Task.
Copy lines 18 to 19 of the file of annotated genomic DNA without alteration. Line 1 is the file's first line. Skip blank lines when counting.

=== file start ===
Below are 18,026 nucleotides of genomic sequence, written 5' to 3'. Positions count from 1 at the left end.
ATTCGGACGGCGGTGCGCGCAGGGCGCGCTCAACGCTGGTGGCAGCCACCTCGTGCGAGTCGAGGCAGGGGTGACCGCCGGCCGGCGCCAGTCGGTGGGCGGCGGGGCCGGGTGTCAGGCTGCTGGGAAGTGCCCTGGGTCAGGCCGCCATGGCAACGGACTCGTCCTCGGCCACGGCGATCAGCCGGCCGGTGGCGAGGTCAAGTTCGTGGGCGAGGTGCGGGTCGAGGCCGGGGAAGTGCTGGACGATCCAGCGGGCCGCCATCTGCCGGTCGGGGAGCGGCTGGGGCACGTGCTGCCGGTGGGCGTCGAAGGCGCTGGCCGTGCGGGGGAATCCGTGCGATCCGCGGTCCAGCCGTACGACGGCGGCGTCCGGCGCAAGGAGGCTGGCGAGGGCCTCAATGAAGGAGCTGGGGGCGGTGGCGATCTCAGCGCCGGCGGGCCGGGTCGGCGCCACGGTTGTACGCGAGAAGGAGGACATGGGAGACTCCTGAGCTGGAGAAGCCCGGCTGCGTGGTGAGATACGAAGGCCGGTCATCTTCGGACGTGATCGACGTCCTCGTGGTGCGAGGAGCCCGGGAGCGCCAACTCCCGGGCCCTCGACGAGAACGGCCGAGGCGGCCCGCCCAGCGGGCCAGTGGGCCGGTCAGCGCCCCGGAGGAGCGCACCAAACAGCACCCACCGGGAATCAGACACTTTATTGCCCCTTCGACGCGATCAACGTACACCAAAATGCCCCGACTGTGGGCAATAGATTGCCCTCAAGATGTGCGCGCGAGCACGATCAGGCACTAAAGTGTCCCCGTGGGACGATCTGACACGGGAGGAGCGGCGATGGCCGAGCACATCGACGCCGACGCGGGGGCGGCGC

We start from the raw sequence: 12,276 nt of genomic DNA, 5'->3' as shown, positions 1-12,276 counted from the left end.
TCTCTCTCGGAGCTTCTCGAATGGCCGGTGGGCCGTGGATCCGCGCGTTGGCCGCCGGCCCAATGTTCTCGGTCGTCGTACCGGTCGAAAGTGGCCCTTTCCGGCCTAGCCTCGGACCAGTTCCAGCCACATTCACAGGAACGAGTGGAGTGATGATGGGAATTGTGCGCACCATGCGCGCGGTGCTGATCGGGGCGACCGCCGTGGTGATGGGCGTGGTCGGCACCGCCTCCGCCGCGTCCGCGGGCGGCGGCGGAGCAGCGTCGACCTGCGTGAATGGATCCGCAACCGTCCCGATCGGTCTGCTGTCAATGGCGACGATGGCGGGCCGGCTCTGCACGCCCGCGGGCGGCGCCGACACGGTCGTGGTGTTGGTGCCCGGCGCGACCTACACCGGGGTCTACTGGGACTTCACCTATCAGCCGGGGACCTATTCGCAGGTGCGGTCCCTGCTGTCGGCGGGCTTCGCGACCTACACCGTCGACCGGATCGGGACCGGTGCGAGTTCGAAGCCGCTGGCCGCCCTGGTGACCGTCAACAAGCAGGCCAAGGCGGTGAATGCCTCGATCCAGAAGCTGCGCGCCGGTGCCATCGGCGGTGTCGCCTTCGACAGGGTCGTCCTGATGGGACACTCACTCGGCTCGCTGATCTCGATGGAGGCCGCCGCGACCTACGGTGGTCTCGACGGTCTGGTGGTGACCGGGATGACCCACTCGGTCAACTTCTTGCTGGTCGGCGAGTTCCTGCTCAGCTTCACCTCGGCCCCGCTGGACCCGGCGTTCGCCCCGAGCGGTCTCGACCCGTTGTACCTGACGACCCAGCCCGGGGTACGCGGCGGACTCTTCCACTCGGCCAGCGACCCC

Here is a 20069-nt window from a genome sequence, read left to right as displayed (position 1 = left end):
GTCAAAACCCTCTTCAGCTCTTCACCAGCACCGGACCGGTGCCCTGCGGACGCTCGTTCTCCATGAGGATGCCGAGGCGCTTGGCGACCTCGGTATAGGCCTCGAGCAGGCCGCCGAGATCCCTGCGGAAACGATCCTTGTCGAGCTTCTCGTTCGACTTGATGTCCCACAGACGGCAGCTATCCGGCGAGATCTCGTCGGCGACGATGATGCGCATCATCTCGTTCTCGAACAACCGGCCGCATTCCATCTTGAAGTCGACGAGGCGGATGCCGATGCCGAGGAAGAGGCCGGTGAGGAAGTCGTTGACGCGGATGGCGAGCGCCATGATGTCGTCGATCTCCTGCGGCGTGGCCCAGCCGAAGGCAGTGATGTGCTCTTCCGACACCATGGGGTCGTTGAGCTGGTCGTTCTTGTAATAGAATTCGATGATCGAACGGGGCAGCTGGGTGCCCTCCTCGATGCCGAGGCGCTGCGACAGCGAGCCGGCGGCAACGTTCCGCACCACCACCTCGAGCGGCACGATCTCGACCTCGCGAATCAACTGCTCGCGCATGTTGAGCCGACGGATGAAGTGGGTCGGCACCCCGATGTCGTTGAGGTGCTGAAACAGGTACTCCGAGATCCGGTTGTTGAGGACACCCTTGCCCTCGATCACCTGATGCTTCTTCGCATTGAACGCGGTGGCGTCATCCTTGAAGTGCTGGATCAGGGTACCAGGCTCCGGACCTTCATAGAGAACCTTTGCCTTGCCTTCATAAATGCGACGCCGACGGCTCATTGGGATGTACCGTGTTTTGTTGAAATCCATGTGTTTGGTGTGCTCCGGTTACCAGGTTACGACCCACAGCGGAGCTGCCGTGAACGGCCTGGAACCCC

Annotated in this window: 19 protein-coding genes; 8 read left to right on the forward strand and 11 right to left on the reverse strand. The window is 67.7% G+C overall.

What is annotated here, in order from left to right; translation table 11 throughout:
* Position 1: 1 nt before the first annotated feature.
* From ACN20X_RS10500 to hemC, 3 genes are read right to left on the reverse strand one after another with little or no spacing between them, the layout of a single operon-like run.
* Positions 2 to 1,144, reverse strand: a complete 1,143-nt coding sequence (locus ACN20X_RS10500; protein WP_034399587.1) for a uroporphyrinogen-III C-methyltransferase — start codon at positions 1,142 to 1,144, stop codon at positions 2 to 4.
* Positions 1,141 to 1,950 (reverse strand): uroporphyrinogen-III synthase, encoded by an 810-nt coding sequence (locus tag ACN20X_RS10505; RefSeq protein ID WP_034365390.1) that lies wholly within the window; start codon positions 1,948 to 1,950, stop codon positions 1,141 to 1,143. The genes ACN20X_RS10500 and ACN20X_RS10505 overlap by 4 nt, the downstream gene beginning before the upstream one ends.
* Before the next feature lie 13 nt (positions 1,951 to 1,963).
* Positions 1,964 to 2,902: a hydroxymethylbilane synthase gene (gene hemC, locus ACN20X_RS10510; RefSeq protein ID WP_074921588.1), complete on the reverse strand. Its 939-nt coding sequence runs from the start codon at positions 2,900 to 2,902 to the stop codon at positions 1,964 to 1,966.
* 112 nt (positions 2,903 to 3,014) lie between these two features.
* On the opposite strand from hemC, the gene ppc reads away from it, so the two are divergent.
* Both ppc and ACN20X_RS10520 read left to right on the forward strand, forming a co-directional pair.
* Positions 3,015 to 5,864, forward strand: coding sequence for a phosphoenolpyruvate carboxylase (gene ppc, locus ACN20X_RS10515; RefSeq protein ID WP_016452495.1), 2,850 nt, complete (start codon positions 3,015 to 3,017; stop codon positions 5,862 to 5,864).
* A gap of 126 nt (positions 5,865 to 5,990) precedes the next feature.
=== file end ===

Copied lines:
* Positions 3,015 to 5,864, forward strand: coding sequence for a phosphoenolpyruvate carboxylase (gene ppc, locus ACN20X_RS10515; RefSeq protein ID WP_016452495.1), 2,850 nt, complete (start codon positions 3,015 to 3,017; stop codon positions 5,862 to 5,864).
* A gap of 126 nt (positions 5,865 to 5,990) precedes the next feature.